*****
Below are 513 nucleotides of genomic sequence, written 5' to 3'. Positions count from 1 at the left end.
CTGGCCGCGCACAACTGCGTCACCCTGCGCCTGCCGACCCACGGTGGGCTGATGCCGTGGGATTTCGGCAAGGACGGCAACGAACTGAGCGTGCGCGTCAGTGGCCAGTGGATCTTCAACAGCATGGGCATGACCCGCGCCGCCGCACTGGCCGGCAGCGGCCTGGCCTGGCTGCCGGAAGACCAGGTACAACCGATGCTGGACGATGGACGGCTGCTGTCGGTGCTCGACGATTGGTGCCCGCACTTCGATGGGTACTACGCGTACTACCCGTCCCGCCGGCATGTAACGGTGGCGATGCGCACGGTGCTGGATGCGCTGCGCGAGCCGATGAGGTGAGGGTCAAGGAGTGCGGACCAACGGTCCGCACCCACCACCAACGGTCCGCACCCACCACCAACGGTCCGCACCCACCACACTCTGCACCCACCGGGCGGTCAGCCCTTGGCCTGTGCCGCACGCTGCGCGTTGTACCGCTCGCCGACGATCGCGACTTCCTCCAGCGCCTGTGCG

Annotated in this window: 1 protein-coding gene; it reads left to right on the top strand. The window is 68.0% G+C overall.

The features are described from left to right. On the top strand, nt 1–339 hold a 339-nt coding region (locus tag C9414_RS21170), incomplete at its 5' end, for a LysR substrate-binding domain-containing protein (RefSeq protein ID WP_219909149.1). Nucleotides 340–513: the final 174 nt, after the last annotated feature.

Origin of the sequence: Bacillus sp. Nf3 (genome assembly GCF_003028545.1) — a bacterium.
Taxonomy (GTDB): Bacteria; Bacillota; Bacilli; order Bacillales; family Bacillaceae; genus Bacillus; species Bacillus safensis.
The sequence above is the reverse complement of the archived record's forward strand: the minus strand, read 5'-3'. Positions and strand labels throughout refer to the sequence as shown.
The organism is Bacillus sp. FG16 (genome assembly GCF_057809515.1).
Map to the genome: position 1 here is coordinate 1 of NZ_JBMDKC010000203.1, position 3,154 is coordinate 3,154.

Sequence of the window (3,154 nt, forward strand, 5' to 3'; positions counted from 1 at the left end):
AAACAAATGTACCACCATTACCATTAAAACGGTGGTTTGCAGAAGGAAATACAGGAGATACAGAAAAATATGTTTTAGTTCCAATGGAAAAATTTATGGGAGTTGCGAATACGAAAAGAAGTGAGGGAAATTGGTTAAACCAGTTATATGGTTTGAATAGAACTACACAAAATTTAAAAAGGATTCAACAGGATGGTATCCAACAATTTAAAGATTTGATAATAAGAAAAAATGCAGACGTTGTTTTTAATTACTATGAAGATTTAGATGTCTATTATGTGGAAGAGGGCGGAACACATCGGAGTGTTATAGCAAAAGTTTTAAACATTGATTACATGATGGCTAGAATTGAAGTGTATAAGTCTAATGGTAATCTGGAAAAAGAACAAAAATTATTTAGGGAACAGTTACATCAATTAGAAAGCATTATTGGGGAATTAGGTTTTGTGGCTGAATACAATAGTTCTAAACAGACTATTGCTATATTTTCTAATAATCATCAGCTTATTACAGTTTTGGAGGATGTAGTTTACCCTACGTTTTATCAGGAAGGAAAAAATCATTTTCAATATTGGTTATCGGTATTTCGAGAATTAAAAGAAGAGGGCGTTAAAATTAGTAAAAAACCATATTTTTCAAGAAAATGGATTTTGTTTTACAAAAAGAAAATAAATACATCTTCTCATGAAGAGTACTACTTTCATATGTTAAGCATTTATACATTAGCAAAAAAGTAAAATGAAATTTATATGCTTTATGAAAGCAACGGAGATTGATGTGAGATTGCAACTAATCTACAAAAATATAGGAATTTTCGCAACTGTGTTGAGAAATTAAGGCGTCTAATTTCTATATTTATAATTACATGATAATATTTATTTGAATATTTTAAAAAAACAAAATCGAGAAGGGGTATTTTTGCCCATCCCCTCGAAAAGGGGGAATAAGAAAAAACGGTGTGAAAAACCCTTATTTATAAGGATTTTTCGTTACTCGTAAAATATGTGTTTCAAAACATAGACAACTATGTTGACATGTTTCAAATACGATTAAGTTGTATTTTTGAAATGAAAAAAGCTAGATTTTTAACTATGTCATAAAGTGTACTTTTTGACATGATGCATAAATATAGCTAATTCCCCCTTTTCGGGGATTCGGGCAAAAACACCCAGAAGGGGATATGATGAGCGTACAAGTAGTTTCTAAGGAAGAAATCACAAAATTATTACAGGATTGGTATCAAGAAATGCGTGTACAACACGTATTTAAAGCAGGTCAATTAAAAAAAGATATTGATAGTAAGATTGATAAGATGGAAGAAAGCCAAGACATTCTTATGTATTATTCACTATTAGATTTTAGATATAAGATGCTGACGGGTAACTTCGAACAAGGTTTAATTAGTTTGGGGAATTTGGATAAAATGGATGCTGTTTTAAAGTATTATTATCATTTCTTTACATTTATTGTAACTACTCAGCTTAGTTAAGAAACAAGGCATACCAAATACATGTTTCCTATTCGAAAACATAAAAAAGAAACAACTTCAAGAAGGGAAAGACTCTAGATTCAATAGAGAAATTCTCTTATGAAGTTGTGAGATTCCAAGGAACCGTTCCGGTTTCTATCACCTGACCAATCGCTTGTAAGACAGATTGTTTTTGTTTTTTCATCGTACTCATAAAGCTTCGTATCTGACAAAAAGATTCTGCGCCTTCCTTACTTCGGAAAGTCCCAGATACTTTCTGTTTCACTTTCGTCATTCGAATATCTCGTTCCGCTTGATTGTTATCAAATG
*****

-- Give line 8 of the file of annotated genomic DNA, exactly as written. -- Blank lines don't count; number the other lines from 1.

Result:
The organism is Bacillus sp. FG16 (genome assembly GCF_057809515.1).